August 25: Three persons were killed in twin bomb blasts at the crowded Lumbini Open Air Auditorium and a popular eatery, the Gokul Chat Bhandar, in Hyderabad.
October 11: Three persons were killed when a bomb exploded near the Ahata-e-Noor courtyard in the dargah (shrine) of the Sufi saint Khwaja Moinuddin Chishti in Ajmer.
November 23: Near-simultaneous blasts targeting lawyers in court premises in Varanasi, Faizabad and Lucknow in UP killed 15 persons.
According to data compiled by the Institute for Conflict Management, at least 95 Inter-Services Intelligence (ISI)-Jihadi modules have been disrupted just over the years 2004-2008, leading to hundreds of arrests across India – outside J&K and the Northeast – in locations that extend from Uttaranchal in the North, to Andhra Pradesh in the South, and from Gujarat in the West to West Bengal in the East. These modules had been tasked to target security and vital installations, communication links, and commercial and industrial centres, as well as to provoke instability and disorder by circulating large quantities of counterfeit currency. The intent and strategy of the ISI is increasingly apparent in a wide range of activities intended to provoke communal confrontations, engineer terrorist incidents, and recruit soldiers for a pan-Islamist jihad in pockets of Muslim populations across India.
ISI-related Modules Neutralised outside J&K and Northeast, 2004-08
Source: South Asia Terrorism Portal
Data till February 17, 2008
Fatalities in Islamist Terrorist Attacks in India (outside J&K and Northeast) since 2001
Source: South Asia Terrorism Portal
Data till February 17, 2008
Terrorist attacks by Pakistan-backed groups since 9/11 in places as far as Hyderabad, Kolkata, Varanasi, Rampur, Lucknow, Delhi, Mumbai, Ajmer, Gandhinagar, Faizabad, Ayodhya, Panipat, Malegaon and Bangalore, as well as the detection and disruption of terrorist modules virtually across the country – in combination, afflicting as many as 15 States outside J&K and the Northeast – are evidence of a complex and long-term war of attrition by Pakistani state agencies and their jihadi surrogates
There are now few States completely outside the sphere of jihadi subversion. The frequency, spread and, in some cases, intensity of these operations in other parts of the country has seen some escalation in the past years, as international pressure on Pakistan to end terrorism in J&K has diminished levels of ‘deniable’ engagement in that theatre, and as violence in J&K demonstrates a continuous secular decline since the events of September 11, 2001 in the US.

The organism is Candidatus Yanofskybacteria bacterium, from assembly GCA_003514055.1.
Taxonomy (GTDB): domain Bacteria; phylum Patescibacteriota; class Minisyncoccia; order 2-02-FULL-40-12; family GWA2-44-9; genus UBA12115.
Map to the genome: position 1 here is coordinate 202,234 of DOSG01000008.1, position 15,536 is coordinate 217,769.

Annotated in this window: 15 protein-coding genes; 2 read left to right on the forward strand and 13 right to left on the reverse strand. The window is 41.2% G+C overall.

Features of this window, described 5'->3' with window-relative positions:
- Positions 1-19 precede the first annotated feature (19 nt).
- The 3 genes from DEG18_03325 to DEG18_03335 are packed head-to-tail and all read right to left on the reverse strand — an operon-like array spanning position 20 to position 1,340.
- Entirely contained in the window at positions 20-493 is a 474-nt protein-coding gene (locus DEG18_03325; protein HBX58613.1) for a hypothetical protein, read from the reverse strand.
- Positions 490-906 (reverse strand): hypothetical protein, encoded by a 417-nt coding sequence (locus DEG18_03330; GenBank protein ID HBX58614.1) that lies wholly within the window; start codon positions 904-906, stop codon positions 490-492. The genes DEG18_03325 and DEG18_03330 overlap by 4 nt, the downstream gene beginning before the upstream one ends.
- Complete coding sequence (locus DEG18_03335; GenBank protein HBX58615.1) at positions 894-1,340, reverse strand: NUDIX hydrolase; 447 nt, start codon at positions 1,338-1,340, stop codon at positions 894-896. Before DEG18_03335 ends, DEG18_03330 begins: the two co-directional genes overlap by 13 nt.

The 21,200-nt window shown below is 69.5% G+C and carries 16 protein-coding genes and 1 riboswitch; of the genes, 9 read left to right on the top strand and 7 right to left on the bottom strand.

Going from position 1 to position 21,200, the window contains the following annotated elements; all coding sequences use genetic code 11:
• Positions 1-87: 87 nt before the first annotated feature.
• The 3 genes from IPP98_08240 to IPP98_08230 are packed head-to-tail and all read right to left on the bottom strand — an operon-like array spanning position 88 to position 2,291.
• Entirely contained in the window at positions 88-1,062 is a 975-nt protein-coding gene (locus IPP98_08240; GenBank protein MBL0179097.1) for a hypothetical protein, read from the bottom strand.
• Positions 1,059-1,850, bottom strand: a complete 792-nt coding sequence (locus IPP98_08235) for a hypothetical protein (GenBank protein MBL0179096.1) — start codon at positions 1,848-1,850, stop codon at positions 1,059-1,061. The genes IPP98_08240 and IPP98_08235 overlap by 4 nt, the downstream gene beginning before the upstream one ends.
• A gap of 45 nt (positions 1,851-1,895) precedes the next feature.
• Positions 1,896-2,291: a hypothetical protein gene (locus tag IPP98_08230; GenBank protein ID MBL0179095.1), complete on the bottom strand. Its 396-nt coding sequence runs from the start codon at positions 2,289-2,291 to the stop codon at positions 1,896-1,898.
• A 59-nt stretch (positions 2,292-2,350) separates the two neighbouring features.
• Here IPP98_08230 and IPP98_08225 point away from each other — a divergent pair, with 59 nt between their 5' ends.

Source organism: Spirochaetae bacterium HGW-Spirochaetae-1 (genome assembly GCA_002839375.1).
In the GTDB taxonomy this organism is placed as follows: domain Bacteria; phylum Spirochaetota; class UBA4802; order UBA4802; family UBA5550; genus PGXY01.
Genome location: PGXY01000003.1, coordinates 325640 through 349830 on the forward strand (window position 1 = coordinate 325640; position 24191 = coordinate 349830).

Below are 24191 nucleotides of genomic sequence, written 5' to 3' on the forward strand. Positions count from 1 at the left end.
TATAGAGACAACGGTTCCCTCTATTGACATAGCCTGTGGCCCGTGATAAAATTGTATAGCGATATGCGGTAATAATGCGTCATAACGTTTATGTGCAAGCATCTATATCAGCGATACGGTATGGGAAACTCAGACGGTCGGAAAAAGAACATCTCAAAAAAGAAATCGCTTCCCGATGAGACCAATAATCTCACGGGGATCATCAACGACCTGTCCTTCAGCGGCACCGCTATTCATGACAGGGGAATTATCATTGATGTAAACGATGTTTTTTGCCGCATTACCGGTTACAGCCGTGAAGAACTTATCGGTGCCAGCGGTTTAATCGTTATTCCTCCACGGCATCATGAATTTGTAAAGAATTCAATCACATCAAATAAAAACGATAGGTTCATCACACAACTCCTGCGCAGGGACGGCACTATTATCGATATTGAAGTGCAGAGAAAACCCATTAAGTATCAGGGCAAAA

Since 2005, militant groups like the HuJI, LeT and Jaish-e-Mohammed have, with considerable assistance from local groups like the Students Islamic Movement of India (SIMI), established an extensive network across India’s heartland. Furthermore, since the October 12, 2005 suicide attack on the Special Task Force of the Hyderabad Police, footprints of the HuJI have been witnessed in each of the terrorist attacks that have taken place in India’s urban centres. SIMI has also allegedly been involved in all major terrorist attacks outside J&K and Northeast in terms of providing logistics and foot soldiers to Pakistan-based militant groups after 9/11. In fact, evidence of joint operations and cross-pollination has been seen in many of the terrorist attacks across India since 2005. Such pooling of resources may intensify in the near future, as jihadi groups trade strategies and personnel.
The jihadi strategy has repeatedly been articulated by terrorist leaders located in Pakistan. Thus, Nasr Javed, a trainer of LeT suicide attackers, delivering a speech after the evening prayer at the Quba Mosque in Islamabad on February 5, 2008, stated: "India is also afraid of jihad. India fears that if the Mujahideen liberated Kashmir through jihad, then, it will be very difficult to keep rest of the India under control. Jihad will spread from Kashmir to other parts of India. The Muslims will be ruling India again." He added, further, "We want to tell the Kashmiri brothers that the government of Pakistan might have abandoned jihad but we have not. Our agenda is clear. We will continue to wage jihad and propagate it till eternity. No government can intimidate us. Nobody can stop it – be it the US or Musharraf."
A year earlier, addressing a huge gathering at the Al Qudsia Mosque at Lahore on February 5, 2007, Hafiz Muhammad Saeed, Amir (Chief) of the Lashkar-e-Toiba (also known as Jama’at-ud-Da’awa), had declared that the "jihad in Kashmir will end when all the Hindus will be destroyed in India… jihad has been ordained by Allah. It is not an order of a general that can be started one day and stopped the other day." Much earlier, during a three-day annual congregation of the members of the Markaz-ud-Da’awa-wal-Irshad at Muridke near Lahore on February 6, 2000, Saeed had declared that Kashmir was a "gateway to capture India" and that it was the aim of the Markaz and its military wing, the LeT, to engineer India’s disintegration.
The LeT has been able to recruit non-Kashmiri jihadis in order to orchestrate attacks across India. The arrests in Rampur and Lucknow only reaffirm the apprehensions that the Lashkar network is gradually being "extended and exported" to other parts of India. The Uttar Pradesh Director-General of Police, Vikram Singh, disclosed that the arrested militants had planned terrorist attacks at Churchgate in Mumbai, the Bombay Stock Exchange and Army convoys in Rampur and Bareilly in Uttar Pradesh. Preliminary interrogation of these jihadis as well as interrogation reports of militants arrested in J&K and elsewhere in India clearly demonstrate the LeT’s nationwide striking potential.